Rearrange the apps on your smartphone, so to group similar applications together. Do you have multiple apps that do the same thing? Are there shopping apps that make it a bit too easy to buy things you don’t need but buy in a moment of boredom? If there are apps that you no longer use, uninstall them. (If you want them back in the future, you can reinstall them.)
Also, go through your download folder and see if you have downloaded documents that you no longer need or that should be transferred to cloud storage.
If you haven’t responded to an email in a month, chances are that you won’t. I’ve heard of people who just delete everything from their inbox. I don’t know if I could be that brave, but then, nothing that bad would happen if I did.
Today, declutter, if not clear, your email inbox.
If you have emails that you want to hold onto for reference, move them into folders and then review your folders weekly or at least once a month. Put this review on your calendar, which will both remind you of this task as well as prompt you into action.
You may not be ready to go on a shopping ban, where you only purchase essentials and planned expenses over the course of a month (or year), but you can consider which expenses you could cut down or eliminate.
You don’t have to stop spending money on all these things, today you just want to notice where you could limit or eliminate spending. If you are stumped, look at your bank statement or credit card statement for frequent expenses.
Consider eliminating one expense this week
Is there something on your calendar that you aren’t excited about and that, honestly, you could step away from? It may be awkward to say to someone, “it turns out that I won’t be able to attend. Thanks so much for thinking of me.” Or, this could be some self-imposed event – even decluttering your closet or kitchen cabinets this weekend.
If you can clear the time, what will you do?
Before walking into work, take a quick peek at your glove box. Is there anything in there that doesn’t belong?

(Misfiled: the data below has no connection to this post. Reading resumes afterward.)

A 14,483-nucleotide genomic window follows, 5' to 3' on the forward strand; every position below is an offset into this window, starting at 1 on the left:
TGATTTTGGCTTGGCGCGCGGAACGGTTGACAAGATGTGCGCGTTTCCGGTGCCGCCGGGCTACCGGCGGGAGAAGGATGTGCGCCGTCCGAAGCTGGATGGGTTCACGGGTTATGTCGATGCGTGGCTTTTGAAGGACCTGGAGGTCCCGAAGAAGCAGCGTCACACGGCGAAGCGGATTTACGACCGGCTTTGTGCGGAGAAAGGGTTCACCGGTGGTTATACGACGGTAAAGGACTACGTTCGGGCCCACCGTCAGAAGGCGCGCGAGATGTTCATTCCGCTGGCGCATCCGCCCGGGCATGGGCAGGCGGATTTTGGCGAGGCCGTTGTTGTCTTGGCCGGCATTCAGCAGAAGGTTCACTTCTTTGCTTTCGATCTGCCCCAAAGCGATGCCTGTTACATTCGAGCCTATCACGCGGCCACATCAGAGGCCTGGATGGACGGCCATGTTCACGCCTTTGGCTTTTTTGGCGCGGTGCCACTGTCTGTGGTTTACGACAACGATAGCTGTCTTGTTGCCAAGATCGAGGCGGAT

Only if this doesn’t apply to you: Eliminate a snack that you are eating only because you are bored, or you need a break
Last month, you gathered together print photos, so you could more clearly see how many photos you have to sort through. You also considered why you were saving photos. Do you want to share photos with family members? Do you want to sell or give as gifts some of your best photos?
You can scan photos that you want to keep but don’t feel the need to hold onto physical photos. Photo organizers recommend backing up photos in three ways – a print, saved to your computer, or saves on an external hard drive, flash drive, or different cloud services. If you have photos that are important to you, plan to back-up these images.
Toss the food item that has expired or donate the item that you bought for a specialty diet you no longer follow or an ingredient for a dish you planned on preparing for a party or event (but never made).
Although one excess item may not seem to be a big deal, it is easy for that one item to become two, three, or an entire shelf of items you won’t use.
Is there something that you keep on your nightstand that you never use? Maybe you wanted to keep a one-sentence journal and thought that your bedside table was a great place to prompt your memory … but that hasn’t worked out.
During the winter, I keep hand cream on my nightstand because my hands get chapped. Applying hand cream seems like it would be a wonderful way to calmly end the day … but the hand cream sits there, and I never use it.
Look for the item that sits there, unused, and remove it. A bedside table can be small, so consider if you can clean off the entire piece but for the few most important items.
When you open the closet door, what is the first item that you eye lands on that you realize you don’t need? Toss the item or put it in your donation box. If you find a few items, more power to you! Unless you have the time, limit yourself to ten minutes of decluttering and then five minutes to boxing the items.
If this task doesn’t apply to you – Remove one item from any closet.
Susan Caplan McCarthy
I'm Susan, a writer and teacher developing a second career as a Decluttering Coach.